Akina: Thank you, Robert. I want to go to Malia now.
In light of Robert’s comments on separation of powers and maintaining the appropriate balance, what are the implications of one of the first things that Gov. Ige did in his first emergency proclamation, which was to suspend Sunshine law and open-meeting laws? I know you’ve talked a bit about that in the past and you’ve had concerns about that.
Hill: Yes. I think that, as we’ve experienced it, we tend to focus on the big things that we see: the closure of businesses, the stay-at-home orders, masks and such, and think that this is really about that when we talk about separation of powers. But from a more technical perspective, the real concern is the governor acting as the super legislator. If you go through, there are 18 separate emergency proclamations. If you are so inclined, you can go online on the governor’s website and look at them, and you can find the stuff about stay-at-home. That’s two paragraphs.
What takes pages and pages and pages are all the suspensions of laws. Suspensions of laws regarding telehealth; you know, some of them we’d like, some of them we don’t. But the point is that they’ve gone on for months and months and months, this ability to suspend laws.
One of the very first things that was suspended was open records and Sunshine law. To anyone who believes in a transparent, accountable government, it’s not a partisan thing. It’s the kind of thing that just should make alarms go off. We’ve said over and over in an emergency, we need more transparency, not less, but because of the really broad powers of the governor, he has the ability, using the emergency management statute, to suspend laws as he see fit.
You could ask, “Well, why would you need to suspend Sunshine and transparency?” The argument would be, “Well, we don’t want people showing up at meetings.”
Then you raise these questions, “Does that really outweigh the need for the public to see the actions of the government, especially in an emergency?”
Then there’s the whole responding to records, “Oh, well, you know, it was an emergency and we didn’t want people in the office.” Well, that time has passed; why can’t you respond to records requests?
We know, those of us who have worked with public records requests, that this is already a bit of a bone of contention by people who do open records requests from Hawaii agencies, many of which are not super responsive. So giving a reason to not be super responsive was deeply concerning.
We question, No. 1, the exercise of power without transparency, and No. 2, the ability to make these decisions to shut down transparency and Sunshine laws just with a stroke of a pen. It’s just a real example of the problem inherent in the broad powers that are there in the emergency management statute.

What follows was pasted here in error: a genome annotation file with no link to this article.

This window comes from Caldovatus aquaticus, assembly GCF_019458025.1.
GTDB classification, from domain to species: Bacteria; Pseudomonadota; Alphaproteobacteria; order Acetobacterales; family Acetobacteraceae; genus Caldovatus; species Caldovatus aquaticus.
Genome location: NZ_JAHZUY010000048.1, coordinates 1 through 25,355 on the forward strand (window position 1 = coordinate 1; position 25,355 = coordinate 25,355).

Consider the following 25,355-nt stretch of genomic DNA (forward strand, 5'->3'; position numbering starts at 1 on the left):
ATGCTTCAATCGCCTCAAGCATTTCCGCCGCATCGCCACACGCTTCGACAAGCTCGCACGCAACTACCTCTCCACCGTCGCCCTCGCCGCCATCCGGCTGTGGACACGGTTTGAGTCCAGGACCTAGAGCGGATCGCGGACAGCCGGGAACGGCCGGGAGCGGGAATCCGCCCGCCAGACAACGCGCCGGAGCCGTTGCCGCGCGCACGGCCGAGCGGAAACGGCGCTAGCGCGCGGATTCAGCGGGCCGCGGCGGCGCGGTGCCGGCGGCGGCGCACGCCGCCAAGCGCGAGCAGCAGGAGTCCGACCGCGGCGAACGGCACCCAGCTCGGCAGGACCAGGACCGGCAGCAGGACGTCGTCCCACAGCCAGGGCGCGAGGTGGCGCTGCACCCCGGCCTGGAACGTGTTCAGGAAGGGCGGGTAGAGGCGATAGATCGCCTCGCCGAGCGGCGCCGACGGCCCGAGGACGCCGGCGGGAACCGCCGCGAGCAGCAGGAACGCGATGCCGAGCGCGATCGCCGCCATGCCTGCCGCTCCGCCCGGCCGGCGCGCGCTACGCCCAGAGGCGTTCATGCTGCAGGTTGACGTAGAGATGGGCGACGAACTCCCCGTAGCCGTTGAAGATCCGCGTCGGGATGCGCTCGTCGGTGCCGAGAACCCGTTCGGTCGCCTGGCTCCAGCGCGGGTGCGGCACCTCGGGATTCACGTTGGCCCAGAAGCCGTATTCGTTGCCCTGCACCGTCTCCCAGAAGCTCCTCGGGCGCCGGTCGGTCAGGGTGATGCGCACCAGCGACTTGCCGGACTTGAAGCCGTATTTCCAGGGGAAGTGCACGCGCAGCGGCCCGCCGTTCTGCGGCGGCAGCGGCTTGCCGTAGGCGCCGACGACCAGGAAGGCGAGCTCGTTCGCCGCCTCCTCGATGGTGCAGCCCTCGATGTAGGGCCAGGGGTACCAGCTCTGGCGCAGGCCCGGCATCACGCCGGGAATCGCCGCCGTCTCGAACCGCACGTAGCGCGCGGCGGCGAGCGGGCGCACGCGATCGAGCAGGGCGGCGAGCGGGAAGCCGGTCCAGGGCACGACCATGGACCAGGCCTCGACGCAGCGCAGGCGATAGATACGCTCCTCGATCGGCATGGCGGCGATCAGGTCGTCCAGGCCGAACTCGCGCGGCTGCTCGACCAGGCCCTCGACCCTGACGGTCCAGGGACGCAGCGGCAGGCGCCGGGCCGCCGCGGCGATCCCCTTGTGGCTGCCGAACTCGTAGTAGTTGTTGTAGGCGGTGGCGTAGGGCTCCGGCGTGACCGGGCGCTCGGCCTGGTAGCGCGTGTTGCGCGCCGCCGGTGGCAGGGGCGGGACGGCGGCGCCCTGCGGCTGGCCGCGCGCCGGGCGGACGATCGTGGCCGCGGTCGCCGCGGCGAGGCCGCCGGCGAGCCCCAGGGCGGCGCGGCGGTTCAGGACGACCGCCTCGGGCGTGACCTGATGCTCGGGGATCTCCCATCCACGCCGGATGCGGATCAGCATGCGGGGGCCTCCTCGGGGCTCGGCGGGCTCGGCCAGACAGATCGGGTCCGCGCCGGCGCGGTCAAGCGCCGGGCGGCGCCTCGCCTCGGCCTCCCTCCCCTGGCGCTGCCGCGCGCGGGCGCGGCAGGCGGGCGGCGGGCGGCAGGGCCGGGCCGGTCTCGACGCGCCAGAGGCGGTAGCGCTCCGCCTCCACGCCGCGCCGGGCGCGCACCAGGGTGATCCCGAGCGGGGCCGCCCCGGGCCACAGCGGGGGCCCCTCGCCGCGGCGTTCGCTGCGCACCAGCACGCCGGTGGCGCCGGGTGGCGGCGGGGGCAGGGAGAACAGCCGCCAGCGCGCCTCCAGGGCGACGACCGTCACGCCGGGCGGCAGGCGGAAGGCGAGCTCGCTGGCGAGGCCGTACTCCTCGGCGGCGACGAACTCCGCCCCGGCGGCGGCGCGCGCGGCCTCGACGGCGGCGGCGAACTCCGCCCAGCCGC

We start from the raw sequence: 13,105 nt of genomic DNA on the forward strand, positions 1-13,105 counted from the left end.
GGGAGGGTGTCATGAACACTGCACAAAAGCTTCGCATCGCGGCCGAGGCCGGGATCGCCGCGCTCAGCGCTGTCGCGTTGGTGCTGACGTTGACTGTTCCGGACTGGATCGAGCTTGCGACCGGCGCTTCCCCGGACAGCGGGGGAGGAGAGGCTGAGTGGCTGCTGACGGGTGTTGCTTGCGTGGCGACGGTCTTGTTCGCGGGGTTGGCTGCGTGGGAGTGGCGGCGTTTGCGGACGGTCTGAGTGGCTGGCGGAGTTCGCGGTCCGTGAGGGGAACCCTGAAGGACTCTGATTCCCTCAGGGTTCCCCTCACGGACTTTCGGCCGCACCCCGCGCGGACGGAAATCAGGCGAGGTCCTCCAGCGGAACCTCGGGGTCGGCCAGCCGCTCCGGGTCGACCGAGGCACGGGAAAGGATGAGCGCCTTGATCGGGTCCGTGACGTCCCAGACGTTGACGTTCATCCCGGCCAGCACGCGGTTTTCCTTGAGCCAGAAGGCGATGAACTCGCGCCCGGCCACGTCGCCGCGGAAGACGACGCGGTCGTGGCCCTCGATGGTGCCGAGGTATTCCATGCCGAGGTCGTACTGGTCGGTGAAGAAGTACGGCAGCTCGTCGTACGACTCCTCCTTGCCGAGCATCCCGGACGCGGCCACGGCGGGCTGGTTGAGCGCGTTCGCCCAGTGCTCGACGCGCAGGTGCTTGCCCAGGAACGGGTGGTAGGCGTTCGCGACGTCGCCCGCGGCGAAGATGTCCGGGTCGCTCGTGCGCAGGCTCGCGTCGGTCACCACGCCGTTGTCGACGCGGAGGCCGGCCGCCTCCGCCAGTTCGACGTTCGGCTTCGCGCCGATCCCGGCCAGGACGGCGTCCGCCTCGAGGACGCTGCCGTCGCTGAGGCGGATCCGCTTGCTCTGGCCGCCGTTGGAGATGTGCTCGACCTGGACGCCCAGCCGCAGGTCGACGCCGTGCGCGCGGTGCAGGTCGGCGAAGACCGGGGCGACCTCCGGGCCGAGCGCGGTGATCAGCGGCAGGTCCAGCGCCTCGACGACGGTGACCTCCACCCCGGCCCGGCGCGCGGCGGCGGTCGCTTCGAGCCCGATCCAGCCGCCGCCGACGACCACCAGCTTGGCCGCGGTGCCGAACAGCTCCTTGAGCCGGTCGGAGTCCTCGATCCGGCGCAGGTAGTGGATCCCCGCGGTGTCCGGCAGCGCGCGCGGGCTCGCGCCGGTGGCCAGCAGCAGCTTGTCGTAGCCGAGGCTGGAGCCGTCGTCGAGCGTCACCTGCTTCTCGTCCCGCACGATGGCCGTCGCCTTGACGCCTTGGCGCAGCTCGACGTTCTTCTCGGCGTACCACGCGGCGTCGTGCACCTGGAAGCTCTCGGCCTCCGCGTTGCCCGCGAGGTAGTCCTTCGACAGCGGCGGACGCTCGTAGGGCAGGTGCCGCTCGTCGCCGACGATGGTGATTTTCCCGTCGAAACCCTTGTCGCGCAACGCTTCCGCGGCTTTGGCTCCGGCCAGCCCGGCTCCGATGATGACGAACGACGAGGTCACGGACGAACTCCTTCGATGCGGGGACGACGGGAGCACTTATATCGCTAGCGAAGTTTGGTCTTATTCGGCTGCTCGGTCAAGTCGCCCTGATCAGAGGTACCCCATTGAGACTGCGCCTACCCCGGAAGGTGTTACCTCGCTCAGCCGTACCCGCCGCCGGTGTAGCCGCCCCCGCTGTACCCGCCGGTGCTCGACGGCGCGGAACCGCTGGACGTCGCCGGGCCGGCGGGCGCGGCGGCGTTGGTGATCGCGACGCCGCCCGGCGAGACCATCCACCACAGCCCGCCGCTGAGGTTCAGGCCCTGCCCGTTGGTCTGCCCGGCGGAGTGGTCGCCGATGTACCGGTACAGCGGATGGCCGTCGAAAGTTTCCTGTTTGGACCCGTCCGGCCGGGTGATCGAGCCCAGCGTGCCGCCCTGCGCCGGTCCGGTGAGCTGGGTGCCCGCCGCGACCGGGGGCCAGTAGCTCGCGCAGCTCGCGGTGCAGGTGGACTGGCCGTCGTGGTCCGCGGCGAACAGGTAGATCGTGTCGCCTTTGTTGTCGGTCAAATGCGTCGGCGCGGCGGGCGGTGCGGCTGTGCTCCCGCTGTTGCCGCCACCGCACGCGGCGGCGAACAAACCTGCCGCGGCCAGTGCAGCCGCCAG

Akina: Let’s go back a little bit, Malia, to your comment earlier that the important thing to do is to change the emergency powers law. As you know, because you’re involved with us almost every day in the Grassroot office, we’re monitoring carefully what’s taking place at the state Legislature right now. We’re looking at the actions of legislators along these lines. Can you just briefly, before we go to questions from the audience, indicate what we are advocating as specific changes to the emergency powers laws, and whether there’s some traction growing within the Legislature?
Hill: Of course. In our report, the “Lockdowns Versus Liberties” report, we made some specific recommendations, principles that should be involved in reforming Hawaii’s emergency management statute.
First and foremost was the need for a legislative check on executive power. We followed the example of other states and said that after a certain period of time — I would prefer 30 days; you could argue it should stay with 60 — that in order to extend an emergency, the governor should have to get legislative approval.
Furthermore, we think that the Legislature should be able to end an emergency at any time by concurrent resolution.
There are other principles that we’d like to see in there, like a deference to due process, especially when we’re talking about removing a right or shutting down a business. We want a demonstrated respect for the balance of powers; we would like to see more transparency, and limitations on the ability to shut down transparency and open records.
So those are the basic principles.
Also, we’d like to see something that basically indicates that restrictions, regulations, especially in the case of a health emergency as opposed to a more general emergency, should have to be narrowly tailored, demonstrating a clear connection between the restriction and the public health aim.
Those are basic principles of what we’d like to see in reforming the emergency statute.